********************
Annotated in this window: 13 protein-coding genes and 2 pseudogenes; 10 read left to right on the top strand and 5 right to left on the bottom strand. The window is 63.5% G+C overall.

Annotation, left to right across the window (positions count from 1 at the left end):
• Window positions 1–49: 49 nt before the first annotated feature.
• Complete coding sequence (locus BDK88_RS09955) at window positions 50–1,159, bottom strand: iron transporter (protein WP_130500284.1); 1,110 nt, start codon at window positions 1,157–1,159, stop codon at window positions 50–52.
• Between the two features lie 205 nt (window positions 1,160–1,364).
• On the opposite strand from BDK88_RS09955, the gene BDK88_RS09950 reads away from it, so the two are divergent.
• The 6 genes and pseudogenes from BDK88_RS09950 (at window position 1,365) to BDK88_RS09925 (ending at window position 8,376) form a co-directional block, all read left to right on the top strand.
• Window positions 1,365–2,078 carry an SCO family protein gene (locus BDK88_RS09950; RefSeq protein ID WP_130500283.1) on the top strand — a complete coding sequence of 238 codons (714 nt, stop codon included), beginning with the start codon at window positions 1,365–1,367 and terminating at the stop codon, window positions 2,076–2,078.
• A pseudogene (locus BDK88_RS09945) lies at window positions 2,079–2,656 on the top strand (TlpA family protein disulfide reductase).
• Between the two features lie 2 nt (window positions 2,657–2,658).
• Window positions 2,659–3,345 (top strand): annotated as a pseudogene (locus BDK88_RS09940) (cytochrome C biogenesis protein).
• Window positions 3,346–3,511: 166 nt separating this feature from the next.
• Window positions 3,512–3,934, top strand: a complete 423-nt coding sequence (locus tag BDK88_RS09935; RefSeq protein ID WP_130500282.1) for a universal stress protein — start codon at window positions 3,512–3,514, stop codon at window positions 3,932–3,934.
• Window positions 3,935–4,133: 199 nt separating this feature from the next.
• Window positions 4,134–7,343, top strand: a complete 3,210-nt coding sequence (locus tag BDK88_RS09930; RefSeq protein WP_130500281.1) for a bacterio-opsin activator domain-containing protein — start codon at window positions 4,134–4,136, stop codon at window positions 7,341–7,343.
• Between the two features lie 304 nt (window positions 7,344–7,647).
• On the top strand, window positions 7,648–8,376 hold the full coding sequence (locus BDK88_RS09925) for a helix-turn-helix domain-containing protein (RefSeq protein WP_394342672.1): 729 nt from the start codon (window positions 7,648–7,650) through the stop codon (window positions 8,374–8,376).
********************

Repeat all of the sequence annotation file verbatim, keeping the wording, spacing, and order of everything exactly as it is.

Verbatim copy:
Annotated in this window: 13 protein-coding genes and 2 pseudogenes; 10 read left to right on the top strand and 5 right to left on the bottom strand. The window is 63.5% G+C overall.

Annotation, left to right across the window (positions count from 1 at the left end):
• Window positions 1–49: 49 nt before the first annotated feature.
• Complete coding sequence (locus BDK88_RS09955) at window positions 50–1,159, bottom strand: iron transporter (protein WP_130500284.1); 1,110 nt, start codon at window positions 1,157–1,159, stop codon at window positions 50–52.
• Between the two features lie 205 nt (window positions 1,160–1,364).
• On the opposite strand from BDK88_RS09955, the gene BDK88_RS09950 reads away from it, so the two are divergent.
• The 6 genes and pseudogenes from BDK88_RS09950 (at window position 1,365) to BDK88_RS09925 (ending at window position 8,376) form a co-directional block, all read left to right on the top strand.
• Window positions 1,365–2,078 carry an SCO family protein gene (locus BDK88_RS09950; RefSeq protein ID WP_130500283.1) on the top strand — a complete coding sequence of 238 codons (714 nt, stop codon included), beginning with the start codon at window positions 1,365–1,367 and terminating at the stop codon, window positions 2,076–2,078.
• A pseudogene (locus BDK88_RS09945) lies at window positions 2,079–2,656 on the top strand (TlpA family protein disulfide reductase).
• Between the two features lie 2 nt (window positions 2,657–2,658).
• Window positions 2,659–3,345 (top strand): annotated as a pseudogene (locus BDK88_RS09940) (cytochrome C biogenesis protein).
• Window positions 3,346–3,511: 166 nt separating this feature from the next.
• Window positions 3,512–3,934, top strand: a complete 423-nt coding sequence (locus tag BDK88_RS09935; RefSeq protein ID WP_130500282.1) for a universal stress protein — start codon at window positions 3,512–3,514, stop codon at window positions 3,932–3,934.
• Window positions 3,935–4,133: 199 nt separating this feature from the next.
• Window positions 4,134–7,343, top strand: a complete 3,210-nt coding sequence (locus tag BDK88_RS09930; RefSeq protein WP_130500281.1) for a bacterio-opsin activator domain-containing protein — start codon at window positions 4,134–4,136, stop codon at window positions 7,341–7,343.
• Between the two features lie 304 nt (window positions 7,344–7,647).
• On the top strand, window positions 7,648–8,376 hold the full coding sequence (locus BDK88_RS09925) for a helix-turn-helix domain-containing protein (RefSeq protein WP_394342672.1): 729 nt from the start codon (window positions 7,648–7,650) through the stop codon (window positions 8,374–8,376).